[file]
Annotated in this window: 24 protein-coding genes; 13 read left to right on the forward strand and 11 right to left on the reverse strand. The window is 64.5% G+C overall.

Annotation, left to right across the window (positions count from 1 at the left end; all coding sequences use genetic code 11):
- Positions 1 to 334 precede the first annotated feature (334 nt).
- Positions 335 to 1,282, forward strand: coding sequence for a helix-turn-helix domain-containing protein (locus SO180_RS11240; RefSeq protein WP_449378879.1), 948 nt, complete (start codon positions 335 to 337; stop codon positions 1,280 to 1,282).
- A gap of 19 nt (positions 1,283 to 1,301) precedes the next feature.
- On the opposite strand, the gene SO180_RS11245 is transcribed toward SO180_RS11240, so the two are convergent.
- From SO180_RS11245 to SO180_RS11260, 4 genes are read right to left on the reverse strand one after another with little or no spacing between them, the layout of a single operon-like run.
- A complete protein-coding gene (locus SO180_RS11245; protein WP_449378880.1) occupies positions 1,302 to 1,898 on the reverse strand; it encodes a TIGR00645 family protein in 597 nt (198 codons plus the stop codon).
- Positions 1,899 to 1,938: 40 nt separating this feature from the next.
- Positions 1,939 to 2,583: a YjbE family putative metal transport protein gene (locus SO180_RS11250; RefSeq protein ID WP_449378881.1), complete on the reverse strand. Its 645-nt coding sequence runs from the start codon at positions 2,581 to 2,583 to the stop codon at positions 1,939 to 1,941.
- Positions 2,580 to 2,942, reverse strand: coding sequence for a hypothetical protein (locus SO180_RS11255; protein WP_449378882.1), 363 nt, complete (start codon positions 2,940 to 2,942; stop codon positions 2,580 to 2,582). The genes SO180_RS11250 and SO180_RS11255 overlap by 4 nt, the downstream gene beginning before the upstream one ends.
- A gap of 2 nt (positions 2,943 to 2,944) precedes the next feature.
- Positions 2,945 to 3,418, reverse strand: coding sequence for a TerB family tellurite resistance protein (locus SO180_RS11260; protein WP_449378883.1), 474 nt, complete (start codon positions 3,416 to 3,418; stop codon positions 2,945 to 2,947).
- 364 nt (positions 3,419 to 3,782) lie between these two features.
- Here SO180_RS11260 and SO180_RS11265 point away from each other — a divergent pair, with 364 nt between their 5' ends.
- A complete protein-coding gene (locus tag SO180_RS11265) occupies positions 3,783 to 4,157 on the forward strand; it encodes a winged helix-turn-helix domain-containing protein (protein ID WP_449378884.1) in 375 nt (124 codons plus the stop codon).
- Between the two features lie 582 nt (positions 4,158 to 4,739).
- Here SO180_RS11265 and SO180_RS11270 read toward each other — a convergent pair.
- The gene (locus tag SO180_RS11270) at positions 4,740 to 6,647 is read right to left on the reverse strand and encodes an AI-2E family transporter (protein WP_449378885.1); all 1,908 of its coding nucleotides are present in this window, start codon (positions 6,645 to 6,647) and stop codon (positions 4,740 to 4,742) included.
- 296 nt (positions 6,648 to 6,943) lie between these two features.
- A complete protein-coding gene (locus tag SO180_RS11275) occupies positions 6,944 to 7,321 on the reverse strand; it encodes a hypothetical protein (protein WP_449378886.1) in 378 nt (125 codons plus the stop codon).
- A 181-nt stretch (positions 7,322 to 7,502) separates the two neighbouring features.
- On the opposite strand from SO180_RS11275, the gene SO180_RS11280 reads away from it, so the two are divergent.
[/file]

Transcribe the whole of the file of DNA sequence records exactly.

Annotated in this window: 24 protein-coding genes; 13 read left to right on the forward strand and 11 right to left on the reverse strand. The window is 64.5% G+C overall.

Annotation, left to right across the window (positions count from 1 at the left end; all coding sequences use genetic code 11):
- Positions 1 to 334 precede the first annotated feature (334 nt).
- Positions 335 to 1,282, forward strand: coding sequence for a helix-turn-helix domain-containing protein (locus SO180_RS11240; RefSeq protein WP_449378879.1), 948 nt, complete (start codon positions 335 to 337; stop codon positions 1,280 to 1,282).
- A gap of 19 nt (positions 1,283 to 1,301) precedes the next feature.
- On the opposite strand, the gene SO180_RS11245 is transcribed toward SO180_RS11240, so the two are convergent.
- From SO180_RS11245 to SO180_RS11260, 4 genes are read right to left on the reverse strand one after another with little or no spacing between them, the layout of a single operon-like run.
- A complete protein-coding gene (locus SO180_RS11245; protein WP_449378880.1) occupies positions 1,302 to 1,898 on the reverse strand; it encodes a TIGR00645 family protein in 597 nt (198 codons plus the stop codon).
- Positions 1,899 to 1,938: 40 nt separating this feature from the next.
- Positions 1,939 to 2,583: a YjbE family putative metal transport protein gene (locus SO180_RS11250; RefSeq protein ID WP_449378881.1), complete on the reverse strand. Its 645-nt coding sequence runs from the start codon at positions 2,581 to 2,583 to the stop codon at positions 1,939 to 1,941.
- Positions 2,580 to 2,942, reverse strand: coding sequence for a hypothetical protein (locus SO180_RS11255; protein WP_449378882.1), 363 nt, complete (start codon positions 2,940 to 2,942; stop codon positions 2,580 to 2,582). The genes SO180_RS11250 and SO180_RS11255 overlap by 4 nt, the downstream gene beginning before the upstream one ends.
- A gap of 2 nt (positions 2,943 to 2,944) precedes the next feature.
- Positions 2,945 to 3,418, reverse strand: coding sequence for a TerB family tellurite resistance protein (locus SO180_RS11260; protein WP_449378883.1), 474 nt, complete (start codon positions 3,416 to 3,418; stop codon positions 2,945 to 2,947).
- 364 nt (positions 3,419 to 3,782) lie between these two features.
- Here SO180_RS11260 and SO180_RS11265 point away from each other — a divergent pair, with 364 nt between their 5' ends.
- A complete protein-coding gene (locus tag SO180_RS11265) occupies positions 3,783 to 4,157 on the forward strand; it encodes a winged helix-turn-helix domain-containing protein (protein ID WP_449378884.1) in 375 nt (124 codons plus the stop codon).
- Between the two features lie 582 nt (positions 4,158 to 4,739).
- Here SO180_RS11265 and SO180_RS11270 read toward each other — a convergent pair.
- The gene (locus tag SO180_RS11270) at positions 4,740 to 6,647 is read right to left on the reverse strand and encodes an AI-2E family transporter (protein WP_449378885.1); all 1,908 of its coding nucleotides are present in this window, start codon (positions 6,645 to 6,647) and stop codon (positions 4,740 to 4,742) included.
- 296 nt (positions 6,648 to 6,943) lie between these two features.
- A complete protein-coding gene (locus tag SO180_RS11275) occupies positions 6,944 to 7,321 on the reverse strand; it encodes a hypothetical protein (protein WP_449378886.1) in 378 nt (125 codons plus the stop codon).
- A 181-nt stretch (positions 7,322 to 7,502) separates the two neighbouring features.
- On the opposite strand from SO180_RS11275, the gene SO180_RS11280 reads away from it, so the two are divergent.